"pu ni nang" haiku translation
|From:||Yann Kiraly <yann_kiraly@...>|
|Date:||Friday, March 25, 2005, 11:05|
Just for fun, I thought I'd post a haiku by Akutagawa (English version here:
http://www.toyomasu.com/haiku/#akutagawa) that I translated into my conlang
"pu ni nang" ("Language of hope"). Despite the name, this is no auxlang. I
just like hope, so I gave the language this name :-). So, here's the poem
(it's no longer a haiku in "pu ni nang"):
ngi mau te wa nang ni oe,
koei wa toeu wa keyn
nu o lu ni tang a?
(oe -> [2,9], y -> [y])
And here's a literal translation:
GEN genitive marker
SUBJ subject marker
OBJ object marker
VOC vocative conjunction
ADV adverb marker
OPPOSITE opposite marker
VOC animal colour ADV hope GEN water,
paint ADV also ADV fresh SUBJ OBJ body of OPPOSITE I?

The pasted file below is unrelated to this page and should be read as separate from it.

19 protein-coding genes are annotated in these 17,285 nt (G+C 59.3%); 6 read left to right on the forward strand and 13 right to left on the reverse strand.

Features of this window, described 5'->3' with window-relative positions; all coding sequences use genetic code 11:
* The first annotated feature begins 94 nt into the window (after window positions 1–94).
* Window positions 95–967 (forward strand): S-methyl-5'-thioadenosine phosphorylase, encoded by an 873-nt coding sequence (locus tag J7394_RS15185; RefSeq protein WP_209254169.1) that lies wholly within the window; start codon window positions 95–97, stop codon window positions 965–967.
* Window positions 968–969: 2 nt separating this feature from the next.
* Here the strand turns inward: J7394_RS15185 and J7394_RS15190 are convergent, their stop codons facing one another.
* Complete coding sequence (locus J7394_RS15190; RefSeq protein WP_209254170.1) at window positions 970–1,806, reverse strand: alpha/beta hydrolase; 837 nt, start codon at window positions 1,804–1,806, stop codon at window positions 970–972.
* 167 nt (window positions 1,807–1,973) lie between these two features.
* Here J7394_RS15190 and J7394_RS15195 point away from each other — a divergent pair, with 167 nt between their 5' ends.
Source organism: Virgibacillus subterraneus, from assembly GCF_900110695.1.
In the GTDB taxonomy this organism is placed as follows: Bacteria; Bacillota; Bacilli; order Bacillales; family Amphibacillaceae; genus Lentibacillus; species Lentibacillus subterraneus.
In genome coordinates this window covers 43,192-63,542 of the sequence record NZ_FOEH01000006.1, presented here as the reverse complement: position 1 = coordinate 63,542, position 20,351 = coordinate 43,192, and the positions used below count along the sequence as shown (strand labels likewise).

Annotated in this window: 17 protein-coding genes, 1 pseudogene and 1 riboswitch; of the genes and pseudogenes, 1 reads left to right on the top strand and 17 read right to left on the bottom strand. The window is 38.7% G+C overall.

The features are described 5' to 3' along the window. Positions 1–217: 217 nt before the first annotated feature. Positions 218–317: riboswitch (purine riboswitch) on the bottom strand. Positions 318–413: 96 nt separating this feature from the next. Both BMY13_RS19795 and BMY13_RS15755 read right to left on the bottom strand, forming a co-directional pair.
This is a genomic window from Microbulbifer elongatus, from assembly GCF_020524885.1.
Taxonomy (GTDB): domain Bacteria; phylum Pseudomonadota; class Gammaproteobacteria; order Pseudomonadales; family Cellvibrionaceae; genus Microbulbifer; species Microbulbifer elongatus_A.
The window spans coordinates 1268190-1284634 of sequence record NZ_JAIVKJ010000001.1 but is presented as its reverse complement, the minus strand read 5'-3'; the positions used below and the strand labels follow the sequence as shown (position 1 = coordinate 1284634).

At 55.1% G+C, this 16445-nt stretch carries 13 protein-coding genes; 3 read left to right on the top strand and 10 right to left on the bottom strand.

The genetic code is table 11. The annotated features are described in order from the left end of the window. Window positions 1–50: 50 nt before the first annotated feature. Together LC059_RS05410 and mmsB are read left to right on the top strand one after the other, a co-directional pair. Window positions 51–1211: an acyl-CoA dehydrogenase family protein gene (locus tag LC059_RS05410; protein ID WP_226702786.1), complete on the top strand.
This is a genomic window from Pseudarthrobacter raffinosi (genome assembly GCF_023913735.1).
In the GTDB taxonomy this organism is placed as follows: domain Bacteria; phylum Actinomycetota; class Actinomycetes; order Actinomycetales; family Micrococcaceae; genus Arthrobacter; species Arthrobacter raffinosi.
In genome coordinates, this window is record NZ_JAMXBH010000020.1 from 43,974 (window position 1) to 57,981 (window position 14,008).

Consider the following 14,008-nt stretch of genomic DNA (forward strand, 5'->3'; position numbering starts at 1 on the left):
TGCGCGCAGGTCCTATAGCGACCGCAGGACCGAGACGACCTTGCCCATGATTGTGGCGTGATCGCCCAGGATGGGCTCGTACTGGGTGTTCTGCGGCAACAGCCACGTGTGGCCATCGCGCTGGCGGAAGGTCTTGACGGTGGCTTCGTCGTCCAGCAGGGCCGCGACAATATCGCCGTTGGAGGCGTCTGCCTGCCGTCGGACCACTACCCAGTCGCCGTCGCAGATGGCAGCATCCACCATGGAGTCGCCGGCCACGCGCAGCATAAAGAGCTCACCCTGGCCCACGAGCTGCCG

"animal colour ADV hope GEN water" is any green (colour of hope) living
being that lives in water. Adverbs can't be part of a genitive construction,
so the GEN water refers to the animal.
Adverbs marked with ADV never modify other adverbs, so both ADV also and ADV
fresh modify paint.
The opposite of I (source) is you(target), so OPPOSITE I -> you.
This can also be done with pa (no, not): pa a -> not I -> he/she/it.
If SUBJ or OBJ or a preposition is followed directly by another preposition
or the end of the sentence, the role of the non-present noun would be filled
with one in English. So SUBJ OBJ is similar to a passive, but only in usage.